Acme Novelty Library #18

Front Cover
Drawn & Quarterly Publications, Dec 10, 2007 - Comics & Graphic Novels - 56 pages
60 Reviews
In keeping with his athletic goal of issuing a volume of his occasionally lauded ACME series once every new autumn, volume 18 finds cartoonist Chris Ware abandoning the engaging serialization of his "Rusty Brown" and instead focusing upon his ongoing and more experimentally grim narrative "Building Stories."
Collecting pages unseen except in obscure alternative weekly periodicals and sophisticated expensive coffee-table magazines, ACME Novelty Library #18 reintroduces the characters that New York Times readers found "dry" and "deeply depressing" when one chapter of the work (not included here) was presented in its pages during 2005 and 2006. Set in a Chicago apartment building more or less in the year 2000, the stories move from the straightforward to the mnemonically complex, invading characters' memories and personal ambitions with a text point size likely unreadable to human beings over the age of forty-five. Reformatted to accommodate this different material, readers will be pleased by the volume's vertical shape and tasteful design, which, unlike Ware's earlier volumes, should discreetly blend into any stack or shelf of real books.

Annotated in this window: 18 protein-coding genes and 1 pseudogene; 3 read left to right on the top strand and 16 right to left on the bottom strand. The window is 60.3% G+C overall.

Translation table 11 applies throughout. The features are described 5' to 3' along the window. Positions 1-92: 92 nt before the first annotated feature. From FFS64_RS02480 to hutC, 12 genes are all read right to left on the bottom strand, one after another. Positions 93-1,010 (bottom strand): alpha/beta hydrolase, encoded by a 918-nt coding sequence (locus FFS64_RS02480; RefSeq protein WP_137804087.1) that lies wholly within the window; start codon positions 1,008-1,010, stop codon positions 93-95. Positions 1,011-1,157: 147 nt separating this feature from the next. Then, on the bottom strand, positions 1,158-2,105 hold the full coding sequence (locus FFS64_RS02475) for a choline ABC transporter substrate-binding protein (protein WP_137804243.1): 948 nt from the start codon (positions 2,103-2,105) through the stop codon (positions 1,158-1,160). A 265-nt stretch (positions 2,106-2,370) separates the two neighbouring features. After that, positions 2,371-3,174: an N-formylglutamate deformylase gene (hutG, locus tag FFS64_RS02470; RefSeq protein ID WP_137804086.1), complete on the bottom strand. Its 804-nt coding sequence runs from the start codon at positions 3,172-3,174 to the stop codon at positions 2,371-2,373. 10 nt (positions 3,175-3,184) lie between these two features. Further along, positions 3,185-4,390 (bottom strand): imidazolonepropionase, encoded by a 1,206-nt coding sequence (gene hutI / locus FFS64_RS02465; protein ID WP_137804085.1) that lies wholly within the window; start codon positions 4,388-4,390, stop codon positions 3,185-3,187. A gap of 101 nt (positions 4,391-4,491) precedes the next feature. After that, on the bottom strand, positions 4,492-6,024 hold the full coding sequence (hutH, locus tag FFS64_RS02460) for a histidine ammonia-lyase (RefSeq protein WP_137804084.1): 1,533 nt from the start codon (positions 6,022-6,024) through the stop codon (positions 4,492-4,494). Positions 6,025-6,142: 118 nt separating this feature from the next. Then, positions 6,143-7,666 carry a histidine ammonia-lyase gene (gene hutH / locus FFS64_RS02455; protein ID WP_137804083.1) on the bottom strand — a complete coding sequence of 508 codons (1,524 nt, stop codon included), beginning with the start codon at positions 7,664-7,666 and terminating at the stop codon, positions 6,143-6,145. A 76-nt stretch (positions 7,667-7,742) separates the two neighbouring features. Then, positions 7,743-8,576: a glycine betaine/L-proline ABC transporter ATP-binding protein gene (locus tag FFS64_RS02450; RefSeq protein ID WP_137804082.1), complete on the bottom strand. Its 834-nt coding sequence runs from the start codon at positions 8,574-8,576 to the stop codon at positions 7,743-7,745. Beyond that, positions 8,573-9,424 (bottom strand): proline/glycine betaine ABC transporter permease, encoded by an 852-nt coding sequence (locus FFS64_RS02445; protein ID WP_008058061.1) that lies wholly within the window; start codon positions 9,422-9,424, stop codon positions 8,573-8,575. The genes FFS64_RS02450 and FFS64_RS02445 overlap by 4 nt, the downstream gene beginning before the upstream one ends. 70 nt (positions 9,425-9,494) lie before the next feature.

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Review: The Acme Novelty Library #20 (The Acme Novelty Library #20)

User Review  - Joe - Goodreads

Ware guides us through the life of Jordan/Jason Lint from birth to death in this Acme installment. Jordan is a complete douche - like many selfish humans. The plot isn't so vital to the reading ... Read full review

Review: The Acme Novelty Library #20 (The Acme Novelty Library #20)

User Review  - Amy - Goodreads

This comics might be a work of art, but if it is it comes with a sacrifice of readability. If you manage to get past the presentation there is a great story to be had. The thing I loved about this ... Read full review

About the author (2007)

Chris Ware is the author of Jimmy Corrigan-the Smartest Kid on Earth, which received the Guardian First Book Award and was featured in the Whitney Biennial. A regular contributor to The New Yorker and the first cartoonist to be serialized weekly in The New York Times Magazine, he is the editor of the thirteenth issue of McSweeney's Quarterly Concern and the Gasoline Alley archival series Walt & Skeezix. Ware was born in Omaha, Nebraska, in 1967 and currently lives in the Chicago area with his wife, Marnie, and their daughter, Clara.

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